Transcribed from volume II of Kansas: a cyclopedia of state history, embracing events, institutions, industries, counties, cities, towns, prominent persons, etc. ... / with a supplementary volume devoted to selected personal history and reminiscence. Standard Pub. Co. Chicago : 1912. 3 v. in 4. : front., ill., ports.; 28 cm. Vols. I-II edited by Frank W. Blackmar. Transcribed July 2002 by Carolyn Ward.


Peffer, William A., United States senator, was born on a farm in Cumberland county, Pa., Sept. 10, 1831, of Dutch parents. From his tenth to fifteenth year he attended the public schools seven months each winter, and then began to teach a small district school. He followed that profession until he caught the gold fever in 1850, when he went to California, and there made considerable money, returning to Pennsylvania in 1852. There he married Sarah Jane Barber and soon after removed to Indiana. He engaged in farming near Crawfordsville until he met with reverses, when he determined to go farther west, and soon after opened a farm in Morgan county, Mo. In Feb., 1862, he went to Illinois to get away from guerrilla warfare, and the following August he enlisted as a private in the Eighty-third Illinois infantry. He was promoted to second lieutenant in March, 1863. During the three years of his service he was engaged principally in the performance of detached duty as quartermaster, adjutant and judge-advocate of a military commission, as depot quartermaster in the engineering department at Nashville, Tenn. He was mustered out on June 26, 1865. Having studied law as opportunity afforded, he settled at Clarksville, Tenn., at the close of the war and began the practice of that profession. In 1870 he came to Kansas and took up a claim in Wilson county. Two years later he removed to Fredonia and established the Fredonia Journal, a weekly newspaper, at the same time continuing his law practice. He next went to Coffeyville and established the Coffeyville Journal. In 1874 he was elected to the state senate as a Republican and served one term. He was delegate to the Republican national convention in 1880, and that year he removed to Topeka, where he assumed control of the Kansas Farmer, which he purchased later. In 1890 he joined the Farmers' Alliance movement and the following year the People's party elected him to the United States senate, where he served one term. Mr. Peffer is a member of the Episcopal church, a Master Mason and belongs to the Knights of Labor.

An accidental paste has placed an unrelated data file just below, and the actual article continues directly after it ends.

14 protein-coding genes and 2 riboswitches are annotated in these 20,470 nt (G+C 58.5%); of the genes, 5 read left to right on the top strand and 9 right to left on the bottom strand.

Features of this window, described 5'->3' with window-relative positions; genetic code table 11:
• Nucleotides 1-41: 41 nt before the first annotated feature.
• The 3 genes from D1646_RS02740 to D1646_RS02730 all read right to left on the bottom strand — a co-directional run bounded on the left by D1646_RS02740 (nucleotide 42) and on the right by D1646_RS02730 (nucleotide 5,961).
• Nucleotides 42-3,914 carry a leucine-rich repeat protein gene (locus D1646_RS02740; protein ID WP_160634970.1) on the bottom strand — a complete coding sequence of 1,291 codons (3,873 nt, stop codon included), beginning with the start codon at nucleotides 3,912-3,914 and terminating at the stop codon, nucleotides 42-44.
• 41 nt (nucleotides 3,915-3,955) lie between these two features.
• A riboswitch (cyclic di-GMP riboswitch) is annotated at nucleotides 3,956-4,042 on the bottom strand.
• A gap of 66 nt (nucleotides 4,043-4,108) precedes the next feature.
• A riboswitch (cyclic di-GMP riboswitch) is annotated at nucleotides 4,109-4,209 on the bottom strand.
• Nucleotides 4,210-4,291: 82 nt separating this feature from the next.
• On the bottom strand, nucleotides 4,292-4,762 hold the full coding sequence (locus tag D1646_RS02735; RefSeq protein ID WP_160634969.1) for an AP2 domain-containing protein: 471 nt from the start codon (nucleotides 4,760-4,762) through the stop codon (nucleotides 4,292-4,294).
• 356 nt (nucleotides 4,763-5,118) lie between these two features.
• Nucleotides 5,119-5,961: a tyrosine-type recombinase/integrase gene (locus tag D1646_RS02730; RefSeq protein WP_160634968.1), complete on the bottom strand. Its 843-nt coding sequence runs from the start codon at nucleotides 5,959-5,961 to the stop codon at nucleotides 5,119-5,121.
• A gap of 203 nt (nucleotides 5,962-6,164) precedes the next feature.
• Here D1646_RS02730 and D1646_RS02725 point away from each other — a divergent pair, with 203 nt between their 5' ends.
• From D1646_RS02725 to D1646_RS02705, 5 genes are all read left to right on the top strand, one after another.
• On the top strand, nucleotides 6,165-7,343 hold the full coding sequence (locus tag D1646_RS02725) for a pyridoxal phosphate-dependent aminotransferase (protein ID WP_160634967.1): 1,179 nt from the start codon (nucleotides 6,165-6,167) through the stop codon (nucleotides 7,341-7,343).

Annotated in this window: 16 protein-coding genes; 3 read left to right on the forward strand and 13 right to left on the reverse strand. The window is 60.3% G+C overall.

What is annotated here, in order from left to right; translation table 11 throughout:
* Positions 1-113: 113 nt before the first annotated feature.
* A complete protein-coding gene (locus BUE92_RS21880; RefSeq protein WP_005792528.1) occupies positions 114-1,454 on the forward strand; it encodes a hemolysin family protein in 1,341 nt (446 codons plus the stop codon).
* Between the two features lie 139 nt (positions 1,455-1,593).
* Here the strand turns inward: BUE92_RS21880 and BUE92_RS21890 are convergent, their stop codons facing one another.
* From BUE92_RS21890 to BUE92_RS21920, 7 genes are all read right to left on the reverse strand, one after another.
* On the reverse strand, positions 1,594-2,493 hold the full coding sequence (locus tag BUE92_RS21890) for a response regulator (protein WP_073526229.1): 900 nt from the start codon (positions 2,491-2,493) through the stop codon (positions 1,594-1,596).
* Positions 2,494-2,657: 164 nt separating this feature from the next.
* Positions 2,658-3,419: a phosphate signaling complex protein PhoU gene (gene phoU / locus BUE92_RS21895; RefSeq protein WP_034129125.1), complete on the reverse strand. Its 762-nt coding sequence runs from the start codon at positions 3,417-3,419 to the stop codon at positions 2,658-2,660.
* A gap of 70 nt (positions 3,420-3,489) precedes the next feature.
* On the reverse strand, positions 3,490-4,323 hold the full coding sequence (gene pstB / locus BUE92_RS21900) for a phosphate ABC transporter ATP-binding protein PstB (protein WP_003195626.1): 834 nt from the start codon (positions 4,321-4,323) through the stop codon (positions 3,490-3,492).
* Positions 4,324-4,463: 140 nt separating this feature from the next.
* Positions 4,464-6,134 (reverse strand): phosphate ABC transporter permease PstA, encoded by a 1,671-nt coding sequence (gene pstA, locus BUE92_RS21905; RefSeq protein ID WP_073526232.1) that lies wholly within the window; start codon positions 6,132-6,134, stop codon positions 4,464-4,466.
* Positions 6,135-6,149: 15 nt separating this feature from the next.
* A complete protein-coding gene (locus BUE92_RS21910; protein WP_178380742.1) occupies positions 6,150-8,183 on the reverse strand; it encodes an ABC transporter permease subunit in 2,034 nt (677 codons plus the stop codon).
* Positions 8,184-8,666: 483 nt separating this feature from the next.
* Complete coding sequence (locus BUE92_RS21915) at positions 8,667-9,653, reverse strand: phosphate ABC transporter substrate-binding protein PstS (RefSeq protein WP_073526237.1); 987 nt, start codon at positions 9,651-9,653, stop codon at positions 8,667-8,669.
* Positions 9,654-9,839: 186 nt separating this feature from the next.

Pages 458-459 from volume II of Kansas: a cyclopedia of state history, embracing events, institutions, industries, counties, cities, towns, prominent persons, etc. ... / with a supplementary volume devoted to selected personal history and reminiscence. Standard Pub. Co. Chicago : 1912. 3 v. in 4. : front., ill., ports.; 28 cm. Vols. I-II edited by Frank W. Blackmar. Transcribed July 2002 by Carolyn Ward.

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VOLUME I

TITLE PAGE / LIST OF ILLUSTRATIONS
INTRODUCTION

A | B | C | D | E | F | G | H | I

VOLUME II

TITLE PAGE / LIST OF ILLUSTRATIONS

J | K | L | Mc | M | N | O | P | Q | R | S | T | U | V | W | X | Y | Z

VOLUME III

BIOGRAPHICAL INDEXES


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